Like 'the day Osama was killed': How the military is reacting to Trump's victory
By THOMAS GIBBONS-NEFF | The Washington Post | Published: November 9, 2016
Like many Americans, active-duty service members stationed around the world were stunned at Tuesday's night's presidential race results.
"More than one person has compared it to the day Osama [Bin Laden] was killed," said one Army officer, referring to the day the al-Qaida leader was killed during a raid by U.S. Navy SEALs. "I guess there's a feeling among soldiers that Trump will care about them and fix everything they see as broken about the Army."
The officer, who like others spoke on the condition anonymity because of his active-duty status, also passed on a Snapchat image from a fellow Army officer. The picture depicted an alcoholic beverage with white text superimposed over the half-full glass that said: "Taking flag off wall, resigning commission tomorrow."
As a traditionally Republican stalwart, the U.S. military appears to be embracing real estate executive Donald Trump's Wednesday presidential win, though there is also a healthy amount of reservation as well, according to nearly a dozen active-duty service members interviewed for this report.
Pictures and videos were also circulating of soldiers celebrating the victory across the United States. At the Army's National Training Center at Fort Irwin, California, soldiers cheered in their barracks as Trump's electoral vote count broached 270.
Overseas in places like Afghanistan and Iraq, however, the response was more muted. A soldier serving in southern Afghanistan said that the election was barely discussed at his small base. Afghanistan in particular received hardly any attention during the presidential race. The soldier said troops were more focused on what was going to be for dinner last night.
Outside Mosul, Iraq's second-largest city and the site of a bloody campaign against the Islamic State, BuzzFeed's Mike Giglio tweeted a few impressions from the soldiers with whom he was embedded.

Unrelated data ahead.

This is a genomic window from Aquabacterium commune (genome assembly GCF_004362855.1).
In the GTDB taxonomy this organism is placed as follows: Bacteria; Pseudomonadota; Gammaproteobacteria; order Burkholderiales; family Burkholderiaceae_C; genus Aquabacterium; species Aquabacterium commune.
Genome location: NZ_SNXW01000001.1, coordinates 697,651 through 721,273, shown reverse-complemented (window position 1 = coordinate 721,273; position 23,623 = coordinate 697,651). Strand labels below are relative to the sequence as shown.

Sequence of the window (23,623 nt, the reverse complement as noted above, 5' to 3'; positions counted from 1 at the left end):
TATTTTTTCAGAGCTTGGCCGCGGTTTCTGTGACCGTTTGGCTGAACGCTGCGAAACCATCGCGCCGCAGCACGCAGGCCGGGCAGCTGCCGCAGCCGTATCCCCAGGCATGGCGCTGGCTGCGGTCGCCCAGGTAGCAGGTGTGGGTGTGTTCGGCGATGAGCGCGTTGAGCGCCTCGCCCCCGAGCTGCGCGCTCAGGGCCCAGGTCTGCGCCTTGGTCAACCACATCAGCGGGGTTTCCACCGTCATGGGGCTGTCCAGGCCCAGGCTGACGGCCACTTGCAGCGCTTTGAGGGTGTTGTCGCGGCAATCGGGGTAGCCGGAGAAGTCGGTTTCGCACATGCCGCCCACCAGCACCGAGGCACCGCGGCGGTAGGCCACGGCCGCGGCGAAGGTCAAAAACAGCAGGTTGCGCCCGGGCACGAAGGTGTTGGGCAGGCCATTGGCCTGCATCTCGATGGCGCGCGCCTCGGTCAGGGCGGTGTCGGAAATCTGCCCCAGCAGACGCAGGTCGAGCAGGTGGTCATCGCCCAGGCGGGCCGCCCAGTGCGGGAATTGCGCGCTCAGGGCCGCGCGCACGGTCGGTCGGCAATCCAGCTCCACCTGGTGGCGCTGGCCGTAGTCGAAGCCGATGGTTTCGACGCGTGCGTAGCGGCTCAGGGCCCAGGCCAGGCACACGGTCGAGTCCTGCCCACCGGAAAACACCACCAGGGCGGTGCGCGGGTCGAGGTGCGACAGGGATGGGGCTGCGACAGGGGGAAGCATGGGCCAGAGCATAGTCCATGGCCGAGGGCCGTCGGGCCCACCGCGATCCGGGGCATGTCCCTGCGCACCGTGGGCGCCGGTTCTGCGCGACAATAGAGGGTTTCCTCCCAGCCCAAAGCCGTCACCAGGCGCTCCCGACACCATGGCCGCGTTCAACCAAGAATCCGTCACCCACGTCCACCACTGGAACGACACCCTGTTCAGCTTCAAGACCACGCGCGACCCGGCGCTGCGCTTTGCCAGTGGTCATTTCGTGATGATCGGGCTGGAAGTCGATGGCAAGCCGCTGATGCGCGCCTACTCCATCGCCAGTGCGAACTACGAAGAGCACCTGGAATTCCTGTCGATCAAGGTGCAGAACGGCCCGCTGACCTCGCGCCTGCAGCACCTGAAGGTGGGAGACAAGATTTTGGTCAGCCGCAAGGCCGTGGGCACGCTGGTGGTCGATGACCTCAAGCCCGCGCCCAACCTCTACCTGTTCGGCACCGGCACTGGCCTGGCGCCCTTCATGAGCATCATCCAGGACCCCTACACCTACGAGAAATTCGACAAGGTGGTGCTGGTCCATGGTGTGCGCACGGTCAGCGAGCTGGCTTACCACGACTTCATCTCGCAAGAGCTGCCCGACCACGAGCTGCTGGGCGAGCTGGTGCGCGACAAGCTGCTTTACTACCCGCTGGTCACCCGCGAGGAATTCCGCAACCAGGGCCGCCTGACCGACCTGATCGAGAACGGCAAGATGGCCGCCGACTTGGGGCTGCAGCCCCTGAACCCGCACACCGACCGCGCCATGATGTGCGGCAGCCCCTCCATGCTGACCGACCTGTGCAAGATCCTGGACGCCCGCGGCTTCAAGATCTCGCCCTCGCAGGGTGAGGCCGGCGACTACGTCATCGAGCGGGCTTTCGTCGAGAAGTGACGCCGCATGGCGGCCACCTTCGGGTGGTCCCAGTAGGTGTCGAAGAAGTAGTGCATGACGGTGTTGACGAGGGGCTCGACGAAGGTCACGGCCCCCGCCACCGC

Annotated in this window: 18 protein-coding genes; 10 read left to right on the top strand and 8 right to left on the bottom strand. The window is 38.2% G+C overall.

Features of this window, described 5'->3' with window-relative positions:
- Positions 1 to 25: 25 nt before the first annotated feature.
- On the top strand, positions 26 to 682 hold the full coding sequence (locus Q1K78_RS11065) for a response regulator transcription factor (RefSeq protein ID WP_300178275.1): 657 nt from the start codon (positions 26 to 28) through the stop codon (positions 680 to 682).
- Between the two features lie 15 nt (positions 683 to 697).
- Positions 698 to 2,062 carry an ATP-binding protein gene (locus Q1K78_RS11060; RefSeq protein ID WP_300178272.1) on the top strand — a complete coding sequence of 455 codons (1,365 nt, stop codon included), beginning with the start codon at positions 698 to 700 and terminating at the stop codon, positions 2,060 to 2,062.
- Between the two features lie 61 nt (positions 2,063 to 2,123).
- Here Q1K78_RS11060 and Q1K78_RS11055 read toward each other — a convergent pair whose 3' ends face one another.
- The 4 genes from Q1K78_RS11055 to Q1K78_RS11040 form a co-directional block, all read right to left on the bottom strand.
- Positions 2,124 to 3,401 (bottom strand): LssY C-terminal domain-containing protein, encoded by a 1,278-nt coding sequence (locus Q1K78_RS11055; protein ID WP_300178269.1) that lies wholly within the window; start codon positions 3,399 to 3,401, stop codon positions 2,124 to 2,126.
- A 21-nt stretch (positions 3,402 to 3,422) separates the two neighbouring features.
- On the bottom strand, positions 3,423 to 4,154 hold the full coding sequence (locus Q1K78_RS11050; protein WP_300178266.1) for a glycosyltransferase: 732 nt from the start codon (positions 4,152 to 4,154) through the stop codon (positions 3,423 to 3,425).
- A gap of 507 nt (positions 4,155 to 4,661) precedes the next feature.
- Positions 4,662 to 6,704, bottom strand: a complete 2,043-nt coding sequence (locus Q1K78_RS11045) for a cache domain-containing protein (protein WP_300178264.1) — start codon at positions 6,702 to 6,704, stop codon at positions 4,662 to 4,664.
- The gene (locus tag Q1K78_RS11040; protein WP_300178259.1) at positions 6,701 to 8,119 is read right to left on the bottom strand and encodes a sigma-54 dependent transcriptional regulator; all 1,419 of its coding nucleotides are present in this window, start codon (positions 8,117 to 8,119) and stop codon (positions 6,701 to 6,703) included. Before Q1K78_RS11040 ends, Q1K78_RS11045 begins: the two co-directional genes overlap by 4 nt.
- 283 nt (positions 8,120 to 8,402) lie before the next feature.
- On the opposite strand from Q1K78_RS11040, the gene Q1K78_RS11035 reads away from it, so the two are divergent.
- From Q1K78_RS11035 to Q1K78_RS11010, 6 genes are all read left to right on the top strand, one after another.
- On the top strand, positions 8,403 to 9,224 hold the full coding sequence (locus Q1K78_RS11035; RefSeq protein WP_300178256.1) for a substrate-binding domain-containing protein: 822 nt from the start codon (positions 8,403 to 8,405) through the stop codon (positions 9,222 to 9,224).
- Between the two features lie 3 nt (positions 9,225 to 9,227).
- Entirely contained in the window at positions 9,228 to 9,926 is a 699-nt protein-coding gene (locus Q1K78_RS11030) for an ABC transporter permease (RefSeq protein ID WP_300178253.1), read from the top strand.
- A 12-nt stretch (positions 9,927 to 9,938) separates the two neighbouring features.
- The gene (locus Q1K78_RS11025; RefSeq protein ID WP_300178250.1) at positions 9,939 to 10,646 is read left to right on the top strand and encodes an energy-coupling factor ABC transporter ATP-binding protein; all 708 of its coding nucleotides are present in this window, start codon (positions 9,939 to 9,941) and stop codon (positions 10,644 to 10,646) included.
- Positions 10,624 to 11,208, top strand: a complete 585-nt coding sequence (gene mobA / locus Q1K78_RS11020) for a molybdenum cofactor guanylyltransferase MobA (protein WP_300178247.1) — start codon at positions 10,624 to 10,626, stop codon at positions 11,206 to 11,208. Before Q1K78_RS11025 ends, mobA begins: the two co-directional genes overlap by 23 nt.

"Last night no one wanted to sleep. We stayed up on the phones trying to watch results come back," he quoted one soldier as saying.
"Our TV screen: drone footage on one half, FOX & CNN on the other," another soldier said.
Many in uniform said that they see support for Trump, with his vague foreign policy goals, as more of a referendum on former secretary of state Hillary Clinton, who many rank-and-file troops view with suspicion for handling classified material in a manner that would garner severe punishments if they had acted in a similar manner. They also said that they see Trump as a candidate that could usher in serious change on the military's cultural issues, including gender integration.
Service members interviewed for this report spoke of what they see as a groundswell of potential for Trump reversing the effects of the 2013 sequester and an announcement that same year by the Obama administration that opened all combat jobs to women. The decision was finalized by Defense Secretary Ashton Carter in December 2015.
Two active-duty enlisted infantry Marines, one at a sniper school and another in an infantry battalion, said some members of their units hope Trump looks at the data provided by the Marine Corps on its gender integration studies and comes to a conclusion that isn't "political" and hopefully reverses the decision to allow women in combat roles. In 2014, the Marines started a nine-month experiment with a gender integrated infantry unit that concluded with mixed results.
A female Army lieutenant, who also spoke on the condition of anonymity, said that she was worried about losing some of the gains that women in the military have made in recent years. She said that she didn't trust Vice President-elect Mike Pence to believe in gender equality.
At the Pentagon and higher headquarters, where the military's bureaucracy is a maze of offices and acronyms, troops stationed there are worried that Trump might not have the firmest grasp on how the defense of the country actually works, and they said that they are increasingly concerned about how mission priorities and resources might be shuffled - for better or for worse - in the coming months.
It is unclear and probably difficult to say whether Trump's support is split between officer and enlisted lines, as those interviewed for this report said pockets of both supported and decried the candidate.
On Wednesday morning, Carter issued a statement about the election to the Pentagon, but the short paragraph did not mention Trump by name.
"I am very proud of the way each and every one of you conducted yourselves during this campaign, standing apart from politics and instead focusing on your sacred mission of providing security," Carter said. "I am committed to overseeing the orderly transition to the next Commander-in-Chief. I know I can count on you to execute all your duties with the excellence our citizens know they can expect."